PELL CITY – The 12th annual St. Clair County Dr. Martin Luther King Jr. Unity Breakfast drew a packed house Monday.
“Citizens of St. Clair County, I want to thank you, thank you, thank you,” said Marion Frazier, one of the organizers for the annual breakfast, who sang the national anthem. “I am overjoyed with the crowd.”
This year’s MLK breakfast was at Celebrations. Normally, the event is at the Pell City Civic Center, but that facility is under renovation.
Pastor Donald Gover, who introduced this year’s speaker, former Birmingham police Chief Annetta Nunn, said the MLK Breakfast continues to grow.
The breakfast, which starts at 8 a.m. each year, promotes unity and community awareness. Proceeds from the event also support scholarships for local students.
“We have two scholarship winners here today,” Frazier said.
She recognized C.J. O’Neal, of Pell City, and Edward James Jr., of Springville, as the two MLK Unity Breakfast scholarship recipients. Both students are attending Jacksonville State University.
Pell City Mayor Bill Pruitt also attended Monday’s breakfast.
“This is always a special event,” Pruitt told the audience. “Today is not about the you or me; it’s about the we.”
Nunn said it was an honor and privilege to speak at the breakfast. She told the crowd Gover tracked her down and found her.
“He said, ‘I’ve heard you speak before, and you don’t talk that long, so don’t start today,’” Nunn joked.
Nunn was the first African-American woman to be appointed as Birmingham’s police chief. She retired from the Birmingham Police Department after 28 years of service.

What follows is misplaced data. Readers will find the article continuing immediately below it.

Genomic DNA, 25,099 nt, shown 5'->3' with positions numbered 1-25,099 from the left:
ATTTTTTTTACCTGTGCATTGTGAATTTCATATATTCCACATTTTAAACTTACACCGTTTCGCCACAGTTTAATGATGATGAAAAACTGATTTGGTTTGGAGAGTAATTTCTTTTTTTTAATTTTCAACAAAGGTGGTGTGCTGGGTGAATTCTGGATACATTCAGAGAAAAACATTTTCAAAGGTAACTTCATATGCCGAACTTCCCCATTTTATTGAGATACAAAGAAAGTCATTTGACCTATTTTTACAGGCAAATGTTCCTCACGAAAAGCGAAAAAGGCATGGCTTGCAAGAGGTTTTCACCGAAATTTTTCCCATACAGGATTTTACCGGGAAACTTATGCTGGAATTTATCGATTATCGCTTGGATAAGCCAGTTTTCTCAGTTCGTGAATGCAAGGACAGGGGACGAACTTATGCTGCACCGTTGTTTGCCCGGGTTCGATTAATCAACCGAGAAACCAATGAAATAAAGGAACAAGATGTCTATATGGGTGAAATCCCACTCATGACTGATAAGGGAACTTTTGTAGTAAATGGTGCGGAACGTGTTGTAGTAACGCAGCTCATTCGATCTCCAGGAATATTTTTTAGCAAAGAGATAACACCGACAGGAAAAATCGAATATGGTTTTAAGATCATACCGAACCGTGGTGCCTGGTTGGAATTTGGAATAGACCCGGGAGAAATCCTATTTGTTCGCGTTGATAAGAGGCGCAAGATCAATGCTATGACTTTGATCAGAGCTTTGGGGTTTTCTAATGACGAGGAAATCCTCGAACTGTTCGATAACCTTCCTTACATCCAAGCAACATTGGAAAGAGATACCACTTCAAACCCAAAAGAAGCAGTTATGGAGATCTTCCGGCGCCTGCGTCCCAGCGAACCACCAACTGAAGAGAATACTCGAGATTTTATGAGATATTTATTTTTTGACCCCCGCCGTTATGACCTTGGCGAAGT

She is also no stranger to Pell City.
Nunn served as the community outreach coordinator for the YWCA Central Alabama Domestic Violence Program. The organization has a home, “Our Place,” in St. Clair County that provides a safe haven for domestic abuse victims and their children.
Annually, the community comes together to support the YWCA Central Alabama Domestic Violence Program through the “Purse and Passion” fundraiser. The event, which raises thousands of dollars each year, is at the Pell City First United Methodist Church Beacon.
Nunn thanked those who support the effort, which she said was sorely needed.
Nunn talked about King, who she said was a man who did not care about politics, but about people.
“He put the interests of others before himself, even before his family,” she said.
Nunn questioned what King would say about the nation’s leadership today, pointing to the shutdown that has lasted for 30 days, with 800,000 federal employees going without a paycheck.
She said the situation was like people playing a game of “Chicken” to see who blinks first.
“It’s just wrong,” Nunn said.
The former chief talked about her strong faith in God, and she spoke about issues and controversies such as “The Wall.”
“It’s not a wall thing to me,” she said. “It’s a law enforcement thing to me.”
Nunn also talked about gun violence.
“A gun doesn’t need to be used to settle disputes,” she said.
She talked about recent movements that seemed to divide the country.
“Instead of fighting about which matters more, Black Lives Matter or Blue Lives Matter, Martin Luther King would say, ‘Fools, all lives matter.’”
She said Dr. King wanted to see all people judged by the content of their character and not by the color of their skin.
At Monday’s program, the Rev. Alvin Crenshaw presided over the event. The Pell City High School JROTC color guard presented colors, and former Coosa Valley Elementary School Principal Thelma Jones greeted guests.
Floyd Waites provided a musical performance. He was joined by Duran Junior High School South Principal Cory O’Neal and his son, C.J. O’Neal.
Jacob Adam, of Springville, gave a rendition of Martin Luther King Jr’s. I have a Dream speech, which the civil rights leader delivered Aug. 28, 1960, on the steps of the Lincoln Memorial during the Civil Rights March on Washington, D.C.